Hundreds of ancient, invisible structures discovered near our galaxy's center

A data plot of the radio filaments, bursting out of the center of the galaxy like fireworks
Radio observations of the Milky Way's center, including hundreds of newly discovered filaments (the smaller, yellowish lines and dots). (Image credit: Farhad Yusef-Zadeh/Northwestern University)

Astronomers have discovered hundreds of strange, stringlike structures at the center of our galaxy, possibly tracing the violent path of an ancient black hole eruption.

According to new research published June 2 in The Astrophysical Journal Letters, each of these previously unknown "filaments" measures between 5 and 10 light-years in length — thousands of times the distance between the sun and Pluto — but is visible only in radio wavelengths, meaning the structures were likely created by bursts of high-energy particles that are invisible to the naked eye. 

When seen together, the hundreds of crackling filaments seem to point directly at our galaxy's central supermassive black hole, suggesting that they may be the unhealed scars of an ancient, high-energy black hole outburst that tore through the surrounding clouds of gas.

Related: What's the biggest black hole in the universe?

"It was a surprise to suddenly find a new population of structures that seem to be pointing in the direction of the black hole," lead study author Farhad Yusef-Zadeh, a professor of physics and astronomy at Northwestern University in Illinois, said in a statement. "I was actually stunned when I saw these … and we found that these filaments are not random but appear to be tied to the outflow of our black hole."

The Milky Way's central supermassive black hole, dubbed Sagittarius A* (or Sgr A*), is a cosmic monster with more mass than 4 million suns. Its intense gravitational pull binds our galaxy together — but its monstrous appetite has also resulted in some severe cases of interstellar indigestion.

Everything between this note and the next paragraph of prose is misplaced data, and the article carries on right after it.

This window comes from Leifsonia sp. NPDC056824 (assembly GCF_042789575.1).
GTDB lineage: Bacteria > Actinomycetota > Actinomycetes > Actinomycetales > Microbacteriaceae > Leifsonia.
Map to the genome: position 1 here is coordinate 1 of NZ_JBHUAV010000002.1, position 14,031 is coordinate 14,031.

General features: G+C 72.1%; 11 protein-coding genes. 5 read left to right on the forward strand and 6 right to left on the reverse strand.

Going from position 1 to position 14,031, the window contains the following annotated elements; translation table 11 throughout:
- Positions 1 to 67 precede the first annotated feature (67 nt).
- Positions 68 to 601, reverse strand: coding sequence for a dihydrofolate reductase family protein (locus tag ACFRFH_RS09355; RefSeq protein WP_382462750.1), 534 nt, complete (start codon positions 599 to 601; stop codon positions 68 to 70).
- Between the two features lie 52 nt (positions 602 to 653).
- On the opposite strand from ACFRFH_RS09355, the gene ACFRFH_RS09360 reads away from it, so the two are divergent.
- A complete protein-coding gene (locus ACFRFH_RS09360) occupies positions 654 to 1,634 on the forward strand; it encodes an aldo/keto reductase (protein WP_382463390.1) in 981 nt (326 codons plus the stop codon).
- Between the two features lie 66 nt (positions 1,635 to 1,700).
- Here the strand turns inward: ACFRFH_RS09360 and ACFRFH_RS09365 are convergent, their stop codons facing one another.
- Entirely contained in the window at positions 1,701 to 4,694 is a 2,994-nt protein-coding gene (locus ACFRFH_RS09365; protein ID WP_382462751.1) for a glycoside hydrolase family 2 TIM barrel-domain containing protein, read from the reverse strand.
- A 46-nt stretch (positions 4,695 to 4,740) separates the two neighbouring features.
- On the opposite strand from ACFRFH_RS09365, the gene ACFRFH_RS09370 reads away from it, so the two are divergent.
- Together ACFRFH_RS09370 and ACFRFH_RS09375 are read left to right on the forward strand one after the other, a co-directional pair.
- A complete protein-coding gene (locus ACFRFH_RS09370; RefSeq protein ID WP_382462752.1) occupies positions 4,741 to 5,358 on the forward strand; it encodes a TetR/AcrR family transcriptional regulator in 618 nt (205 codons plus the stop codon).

Prior radio observations of Sgr A* conducted by Yusef-Zadeh's team turned up enormous bubbles of energy towering 25,000 light-years above each side of the black hole's maw, as well as roughly 1,000 vertical, strand-like radio filaments emanating from Sgr A* like the strings of an immense harp. Both of these mysterious phenomena were likely created by an ancient outburst from our galaxy's black hole, Yusef-Zadeh has suggested.

The enormous radio bubbles at our galaxy's center (blue) are likely evidence of a black hole eruption millions of years ago. (Image credit: NASA/ MEERKAT)

To detect the new crop of spindly, horizontal radio filaments, the researchers enhanced recent observations from the South African Radio Astronomy Observatory's MeerKAT telescope — an array of 64 interlinked radio antennas in South Africa — and reduced the background noise of nearby energy sources. The resulting images showed that the newfound filaments are about as thin as the previously discovered forest of vertical filaments. However, these new strands of energy appear to radiate from only one side of Sgr A*, whereas the previously discovered filaments line up all across the galactic center. 

The newly discovered structures are also much shorter than their vertical counterparts, and there are far fewer of them. Despite these cosmetic differences, the researchers suspect the newfound structures were created by a similar eruption of energy from our galaxy's central black hole that may have occurred around 6 million years ago, the team estimated.

"It seems to be the result of an interaction of that outflowing material with objects near it," Yusef-Zadeh concluded. However, he added, his team must make new radio observations to "continually challenge our ideas and tighten up our analysis" of the violent past life of the monster at the center of our galaxy.

Brandon Specktor

Brandon is the space/physics editor at Live Science. His writing has appeared in The Washington Post, Reader's Digest,, the Richard Dawkins Foundation website and other outlets. He holds a bachelor's degree in creative writing from the University of Arizona, with minors in journalism and media arts. He enjoys writing most about space, geoscience and the mysteries of the universe.